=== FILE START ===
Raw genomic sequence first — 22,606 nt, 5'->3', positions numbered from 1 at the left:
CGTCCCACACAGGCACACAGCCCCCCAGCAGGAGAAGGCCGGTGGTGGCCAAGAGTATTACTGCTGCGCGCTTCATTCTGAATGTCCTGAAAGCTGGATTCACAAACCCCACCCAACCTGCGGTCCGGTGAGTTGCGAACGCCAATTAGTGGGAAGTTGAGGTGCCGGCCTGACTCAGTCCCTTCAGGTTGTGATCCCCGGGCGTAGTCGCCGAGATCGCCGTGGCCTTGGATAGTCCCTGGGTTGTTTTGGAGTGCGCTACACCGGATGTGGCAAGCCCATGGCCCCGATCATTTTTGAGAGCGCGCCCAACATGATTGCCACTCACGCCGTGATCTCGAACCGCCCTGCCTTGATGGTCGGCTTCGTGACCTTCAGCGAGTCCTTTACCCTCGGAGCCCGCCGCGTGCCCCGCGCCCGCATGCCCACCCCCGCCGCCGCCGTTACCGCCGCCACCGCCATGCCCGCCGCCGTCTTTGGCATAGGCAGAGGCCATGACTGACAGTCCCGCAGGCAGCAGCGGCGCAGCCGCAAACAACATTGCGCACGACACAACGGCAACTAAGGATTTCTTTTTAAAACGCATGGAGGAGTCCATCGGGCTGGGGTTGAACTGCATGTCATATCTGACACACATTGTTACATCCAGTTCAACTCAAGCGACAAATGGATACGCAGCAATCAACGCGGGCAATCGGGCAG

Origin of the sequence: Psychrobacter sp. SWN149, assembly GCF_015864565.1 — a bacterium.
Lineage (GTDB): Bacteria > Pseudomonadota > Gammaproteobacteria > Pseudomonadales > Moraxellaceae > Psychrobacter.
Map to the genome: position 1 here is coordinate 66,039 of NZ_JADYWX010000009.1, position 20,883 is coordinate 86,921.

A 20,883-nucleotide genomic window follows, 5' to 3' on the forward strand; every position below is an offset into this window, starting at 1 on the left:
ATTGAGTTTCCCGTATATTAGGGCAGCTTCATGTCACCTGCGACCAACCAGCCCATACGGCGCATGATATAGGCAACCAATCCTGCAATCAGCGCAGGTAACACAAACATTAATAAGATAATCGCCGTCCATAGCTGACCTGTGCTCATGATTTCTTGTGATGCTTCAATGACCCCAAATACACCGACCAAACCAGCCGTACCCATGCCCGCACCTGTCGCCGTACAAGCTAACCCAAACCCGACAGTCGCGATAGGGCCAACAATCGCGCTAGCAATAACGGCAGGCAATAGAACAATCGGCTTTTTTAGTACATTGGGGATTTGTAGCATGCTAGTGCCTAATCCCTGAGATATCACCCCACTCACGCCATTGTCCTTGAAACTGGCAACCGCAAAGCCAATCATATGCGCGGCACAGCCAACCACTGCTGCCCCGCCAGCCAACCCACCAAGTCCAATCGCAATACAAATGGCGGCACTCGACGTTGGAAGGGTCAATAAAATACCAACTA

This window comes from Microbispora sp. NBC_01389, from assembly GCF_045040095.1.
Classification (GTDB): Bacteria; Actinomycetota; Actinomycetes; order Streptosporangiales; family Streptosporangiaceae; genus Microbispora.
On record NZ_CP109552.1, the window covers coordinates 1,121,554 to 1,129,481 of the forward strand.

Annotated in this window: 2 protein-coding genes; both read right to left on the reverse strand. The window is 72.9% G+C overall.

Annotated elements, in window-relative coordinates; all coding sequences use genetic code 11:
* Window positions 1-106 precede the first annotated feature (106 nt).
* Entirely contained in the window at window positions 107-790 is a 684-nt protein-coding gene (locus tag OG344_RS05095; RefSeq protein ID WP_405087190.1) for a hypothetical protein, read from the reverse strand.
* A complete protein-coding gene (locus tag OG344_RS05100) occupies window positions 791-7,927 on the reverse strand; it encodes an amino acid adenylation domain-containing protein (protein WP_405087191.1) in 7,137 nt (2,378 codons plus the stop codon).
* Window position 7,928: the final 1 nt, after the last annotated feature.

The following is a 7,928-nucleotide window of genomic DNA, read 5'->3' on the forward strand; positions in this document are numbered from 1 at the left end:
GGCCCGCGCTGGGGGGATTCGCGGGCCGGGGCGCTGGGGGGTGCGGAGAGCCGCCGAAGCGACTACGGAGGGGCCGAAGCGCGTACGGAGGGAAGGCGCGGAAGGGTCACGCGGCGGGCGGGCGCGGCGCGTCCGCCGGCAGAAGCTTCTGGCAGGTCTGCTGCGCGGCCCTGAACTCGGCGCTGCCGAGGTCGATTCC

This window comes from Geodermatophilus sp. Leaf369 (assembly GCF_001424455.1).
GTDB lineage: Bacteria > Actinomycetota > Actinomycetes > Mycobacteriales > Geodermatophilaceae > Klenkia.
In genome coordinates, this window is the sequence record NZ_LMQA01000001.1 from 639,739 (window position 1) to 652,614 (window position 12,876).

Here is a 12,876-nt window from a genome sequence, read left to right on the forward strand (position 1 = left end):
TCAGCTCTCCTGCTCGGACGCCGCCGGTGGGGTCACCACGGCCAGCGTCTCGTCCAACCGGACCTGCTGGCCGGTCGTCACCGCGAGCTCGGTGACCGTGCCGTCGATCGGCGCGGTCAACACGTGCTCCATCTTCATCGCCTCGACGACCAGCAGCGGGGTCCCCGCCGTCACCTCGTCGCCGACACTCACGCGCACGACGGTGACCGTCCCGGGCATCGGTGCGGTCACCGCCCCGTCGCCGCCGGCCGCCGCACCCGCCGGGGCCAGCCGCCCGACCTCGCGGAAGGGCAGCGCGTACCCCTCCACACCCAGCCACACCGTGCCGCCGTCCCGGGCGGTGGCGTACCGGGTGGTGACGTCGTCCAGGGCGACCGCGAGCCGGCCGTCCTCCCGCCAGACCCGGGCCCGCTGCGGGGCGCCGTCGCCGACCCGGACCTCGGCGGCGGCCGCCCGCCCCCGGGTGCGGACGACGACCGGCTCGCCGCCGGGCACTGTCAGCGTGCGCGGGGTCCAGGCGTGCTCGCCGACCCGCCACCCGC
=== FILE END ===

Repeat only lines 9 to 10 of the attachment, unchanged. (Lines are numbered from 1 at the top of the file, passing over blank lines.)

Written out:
Classification (GTDB): Bacteria; Actinomycetota; Actinomycetes; order Streptosporangiales; family Streptosporangiaceae; genus Microbispora.
On record NZ_CP109552.1, the window covers coordinates 1,121,554 to 1,129,481 of the forward strand.